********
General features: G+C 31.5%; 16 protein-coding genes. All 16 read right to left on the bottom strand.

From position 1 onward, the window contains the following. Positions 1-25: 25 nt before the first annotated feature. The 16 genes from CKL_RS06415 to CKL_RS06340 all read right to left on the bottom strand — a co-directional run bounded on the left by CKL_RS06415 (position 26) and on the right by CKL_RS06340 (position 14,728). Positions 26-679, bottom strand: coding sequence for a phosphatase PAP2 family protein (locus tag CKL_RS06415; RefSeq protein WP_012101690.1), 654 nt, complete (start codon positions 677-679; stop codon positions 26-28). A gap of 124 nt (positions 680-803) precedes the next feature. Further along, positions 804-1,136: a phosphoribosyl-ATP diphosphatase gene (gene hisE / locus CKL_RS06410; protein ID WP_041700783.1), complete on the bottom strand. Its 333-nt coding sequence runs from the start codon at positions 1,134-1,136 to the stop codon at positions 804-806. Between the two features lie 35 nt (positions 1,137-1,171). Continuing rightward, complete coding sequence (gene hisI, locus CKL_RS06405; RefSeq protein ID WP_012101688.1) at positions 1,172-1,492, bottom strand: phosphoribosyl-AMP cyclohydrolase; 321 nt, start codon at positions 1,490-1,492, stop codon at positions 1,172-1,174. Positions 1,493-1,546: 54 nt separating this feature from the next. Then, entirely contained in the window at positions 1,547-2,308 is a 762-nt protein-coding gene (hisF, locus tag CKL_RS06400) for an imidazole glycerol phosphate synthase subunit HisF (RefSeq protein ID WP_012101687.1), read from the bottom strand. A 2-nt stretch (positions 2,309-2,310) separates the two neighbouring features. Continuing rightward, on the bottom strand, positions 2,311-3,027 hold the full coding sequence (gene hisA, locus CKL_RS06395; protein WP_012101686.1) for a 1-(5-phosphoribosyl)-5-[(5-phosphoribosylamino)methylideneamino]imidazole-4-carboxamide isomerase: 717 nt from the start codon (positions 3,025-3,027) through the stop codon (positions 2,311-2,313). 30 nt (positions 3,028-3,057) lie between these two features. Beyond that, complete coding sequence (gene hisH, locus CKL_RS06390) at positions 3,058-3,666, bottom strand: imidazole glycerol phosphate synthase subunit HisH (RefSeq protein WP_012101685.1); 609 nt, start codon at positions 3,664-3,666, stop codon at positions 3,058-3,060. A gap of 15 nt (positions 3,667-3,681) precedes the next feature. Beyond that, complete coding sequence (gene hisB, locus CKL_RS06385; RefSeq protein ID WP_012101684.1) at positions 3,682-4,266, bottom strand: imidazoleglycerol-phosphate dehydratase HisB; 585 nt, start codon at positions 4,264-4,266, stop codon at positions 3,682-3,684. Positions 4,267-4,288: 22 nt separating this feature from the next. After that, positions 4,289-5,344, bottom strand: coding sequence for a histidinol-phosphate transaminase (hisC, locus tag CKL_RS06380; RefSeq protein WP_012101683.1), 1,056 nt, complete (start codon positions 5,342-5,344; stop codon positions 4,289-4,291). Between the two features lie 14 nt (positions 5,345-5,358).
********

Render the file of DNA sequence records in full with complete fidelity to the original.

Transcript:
General features: G+C 31.5%; 16 protein-coding genes. All 16 read right to left on the bottom strand.

From position 1 onward, the window contains the following. Positions 1-25: 25 nt before the first annotated feature. The 16 genes from CKL_RS06415 to CKL_RS06340 all read right to left on the bottom strand — a co-directional run bounded on the left by CKL_RS06415 (position 26) and on the right by CKL_RS06340 (position 14,728). Positions 26-679, bottom strand: coding sequence for a phosphatase PAP2 family protein (locus tag CKL_RS06415; RefSeq protein WP_012101690.1), 654 nt, complete (start codon positions 677-679; stop codon positions 26-28). A gap of 124 nt (positions 680-803) precedes the next feature. Further along, positions 804-1,136: a phosphoribosyl-ATP diphosphatase gene (gene hisE / locus CKL_RS06410; protein ID WP_041700783.1), complete on the bottom strand. Its 333-nt coding sequence runs from the start codon at positions 1,134-1,136 to the stop codon at positions 804-806. Between the two features lie 35 nt (positions 1,137-1,171). Continuing rightward, complete coding sequence (gene hisI, locus CKL_RS06405; RefSeq protein ID WP_012101688.1) at positions 1,172-1,492, bottom strand: phosphoribosyl-AMP cyclohydrolase; 321 nt, start codon at positions 1,490-1,492, stop codon at positions 1,172-1,174. Positions 1,493-1,546: 54 nt separating this feature from the next. Then, entirely contained in the window at positions 1,547-2,308 is a 762-nt protein-coding gene (hisF, locus tag CKL_RS06400) for an imidazole glycerol phosphate synthase subunit HisF (RefSeq protein ID WP_012101687.1), read from the bottom strand. A 2-nt stretch (positions 2,309-2,310) separates the two neighbouring features. Continuing rightward, on the bottom strand, positions 2,311-3,027 hold the full coding sequence (gene hisA, locus CKL_RS06395; protein WP_012101686.1) for a 1-(5-phosphoribosyl)-5-[(5-phosphoribosylamino)methylideneamino]imidazole-4-carboxamide isomerase: 717 nt from the start codon (positions 3,025-3,027) through the stop codon (positions 2,311-2,313). 30 nt (positions 3,028-3,057) lie between these two features. Beyond that, complete coding sequence (gene hisH, locus CKL_RS06390) at positions 3,058-3,666, bottom strand: imidazole glycerol phosphate synthase subunit HisH (RefSeq protein WP_012101685.1); 609 nt, start codon at positions 3,664-3,666, stop codon at positions 3,058-3,060. A gap of 15 nt (positions 3,667-3,681) precedes the next feature. Beyond that, complete coding sequence (gene hisB, locus CKL_RS06385; RefSeq protein ID WP_012101684.1) at positions 3,682-4,266, bottom strand: imidazoleglycerol-phosphate dehydratase HisB; 585 nt, start codon at positions 4,264-4,266, stop codon at positions 3,682-3,684. Positions 4,267-4,288: 22 nt separating this feature from the next. After that, positions 4,289-5,344, bottom strand: coding sequence for a histidinol-phosphate transaminase (hisC, locus tag CKL_RS06380; RefSeq protein WP_012101683.1), 1,056 nt, complete (start codon positions 5,342-5,344; stop codon positions 4,289-4,291). Between the two features lie 14 nt (positions 5,345-5,358).